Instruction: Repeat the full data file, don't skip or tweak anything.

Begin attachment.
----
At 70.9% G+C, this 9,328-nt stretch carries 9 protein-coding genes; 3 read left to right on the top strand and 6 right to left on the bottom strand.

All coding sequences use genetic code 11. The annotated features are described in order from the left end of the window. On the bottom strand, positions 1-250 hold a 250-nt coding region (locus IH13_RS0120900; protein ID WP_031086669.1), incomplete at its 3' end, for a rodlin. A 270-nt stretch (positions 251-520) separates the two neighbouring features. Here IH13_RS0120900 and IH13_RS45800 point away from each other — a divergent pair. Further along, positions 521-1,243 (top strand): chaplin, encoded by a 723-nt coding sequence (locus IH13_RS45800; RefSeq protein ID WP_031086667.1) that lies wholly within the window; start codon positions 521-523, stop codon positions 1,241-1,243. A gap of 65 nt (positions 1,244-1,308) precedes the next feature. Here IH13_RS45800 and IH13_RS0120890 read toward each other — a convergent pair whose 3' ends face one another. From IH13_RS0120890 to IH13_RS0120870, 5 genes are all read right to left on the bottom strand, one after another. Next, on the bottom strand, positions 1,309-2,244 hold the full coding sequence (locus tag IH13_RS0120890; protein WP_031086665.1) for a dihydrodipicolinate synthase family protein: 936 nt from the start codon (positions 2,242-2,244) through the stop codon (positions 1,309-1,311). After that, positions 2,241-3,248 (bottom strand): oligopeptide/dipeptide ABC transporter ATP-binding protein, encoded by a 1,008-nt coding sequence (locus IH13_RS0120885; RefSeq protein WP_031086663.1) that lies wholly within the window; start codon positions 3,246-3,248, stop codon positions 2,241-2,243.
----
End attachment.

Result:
At 70.9% G+C, this 9,328-nt stretch carries 9 protein-coding genes; 3 read left to right on the top strand and 6 right to left on the bottom strand.

All coding sequences use genetic code 11. The annotated features are described in order from the left end of the window. On the bottom strand, positions 1-250 hold a 250-nt coding region (locus IH13_RS0120900; protein ID WP_031086669.1), incomplete at its 3' end, for a rodlin. A 270-nt stretch (positions 251-520) separates the two neighbouring features. Here IH13_RS0120900 and IH13_RS45800 point away from each other — a divergent pair. Further along, positions 521-1,243 (top strand): chaplin, encoded by a 723-nt coding sequence (locus IH13_RS45800; RefSeq protein ID WP_031086667.1) that lies wholly within the window; start codon positions 521-523, stop codon positions 1,241-1,243. A gap of 65 nt (positions 1,244-1,308) precedes the next feature. Here IH13_RS45800 and IH13_RS0120890 read toward each other — a convergent pair whose 3' ends face one another. From IH13_RS0120890 to IH13_RS0120870, 5 genes are all read right to left on the bottom strand, one after another. Next, on the bottom strand, positions 1,309-2,244 hold the full coding sequence (locus tag IH13_RS0120890; protein WP_031086665.1) for a dihydrodipicolinate synthase family protein: 936 nt from the start codon (positions 2,242-2,244) through the stop codon (positions 1,309-1,311). After that, positions 2,241-3,248 (bottom strand): oligopeptide/dipeptide ABC transporter ATP-binding protein, encoded by a 1,008-nt coding sequence (locus IH13_RS0120885; RefSeq protein WP_031086663.1) that lies wholly within the window; start codon positions 3,246-3,248, stop codon positions 2,241-2,243.